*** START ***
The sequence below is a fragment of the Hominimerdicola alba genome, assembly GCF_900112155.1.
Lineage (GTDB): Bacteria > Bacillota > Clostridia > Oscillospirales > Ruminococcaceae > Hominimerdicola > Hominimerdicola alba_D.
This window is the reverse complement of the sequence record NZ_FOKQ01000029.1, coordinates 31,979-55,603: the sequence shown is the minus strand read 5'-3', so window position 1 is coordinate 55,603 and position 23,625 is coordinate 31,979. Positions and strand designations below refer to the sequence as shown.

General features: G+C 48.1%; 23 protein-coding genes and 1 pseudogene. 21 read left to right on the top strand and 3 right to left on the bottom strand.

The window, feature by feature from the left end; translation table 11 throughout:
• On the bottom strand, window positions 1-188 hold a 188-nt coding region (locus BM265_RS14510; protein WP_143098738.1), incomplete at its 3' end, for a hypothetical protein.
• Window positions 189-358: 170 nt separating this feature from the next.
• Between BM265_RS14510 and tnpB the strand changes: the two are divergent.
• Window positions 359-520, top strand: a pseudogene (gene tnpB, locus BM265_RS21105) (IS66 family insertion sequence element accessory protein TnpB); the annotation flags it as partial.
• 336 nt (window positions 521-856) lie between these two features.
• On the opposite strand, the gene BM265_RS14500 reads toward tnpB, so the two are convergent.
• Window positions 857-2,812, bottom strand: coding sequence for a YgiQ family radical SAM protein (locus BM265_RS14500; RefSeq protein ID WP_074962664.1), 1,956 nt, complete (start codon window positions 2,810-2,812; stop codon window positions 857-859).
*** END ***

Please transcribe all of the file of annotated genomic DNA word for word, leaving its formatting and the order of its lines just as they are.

The sequence below is a fragment of the Hominimerdicola alba genome, assembly GCF_900112155.1.
Lineage (GTDB): Bacteria > Bacillota > Clostridia > Oscillospirales > Ruminococcaceae > Hominimerdicola > Hominimerdicola alba_D.
This window is the reverse complement of the sequence record NZ_FOKQ01000029.1, coordinates 31,979-55,603: the sequence shown is the minus strand read 5'-3', so window position 1 is coordinate 55,603 and position 23,625 is coordinate 31,979. Positions and strand designations below refer to the sequence as shown.

General features: G+C 48.1%; 23 protein-coding genes and 1 pseudogene. 21 read left to right on the top strand and 3 right to left on the bottom strand.

The window, feature by feature from the left end; translation table 11 throughout:
• On the bottom strand, window positions 1-188 hold a 188-nt coding region (locus BM265_RS14510; protein WP_143098738.1), incomplete at its 3' end, for a hypothetical protein.
• Window positions 189-358: 170 nt separating this feature from the next.
• Between BM265_RS14510 and tnpB the strand changes: the two are divergent.
• Window positions 359-520, top strand: a pseudogene (gene tnpB, locus BM265_RS21105) (IS66 family insertion sequence element accessory protein TnpB); the annotation flags it as partial.
• 336 nt (window positions 521-856) lie between these two features.
• On the opposite strand, the gene BM265_RS14500 reads toward tnpB, so the two are convergent.
• Window positions 857-2,812, bottom strand: coding sequence for a YgiQ family radical SAM protein (locus BM265_RS14500; RefSeq protein ID WP_074962664.1), 1,956 nt, complete (start codon window positions 2,810-2,812; stop codon window positions 857-859).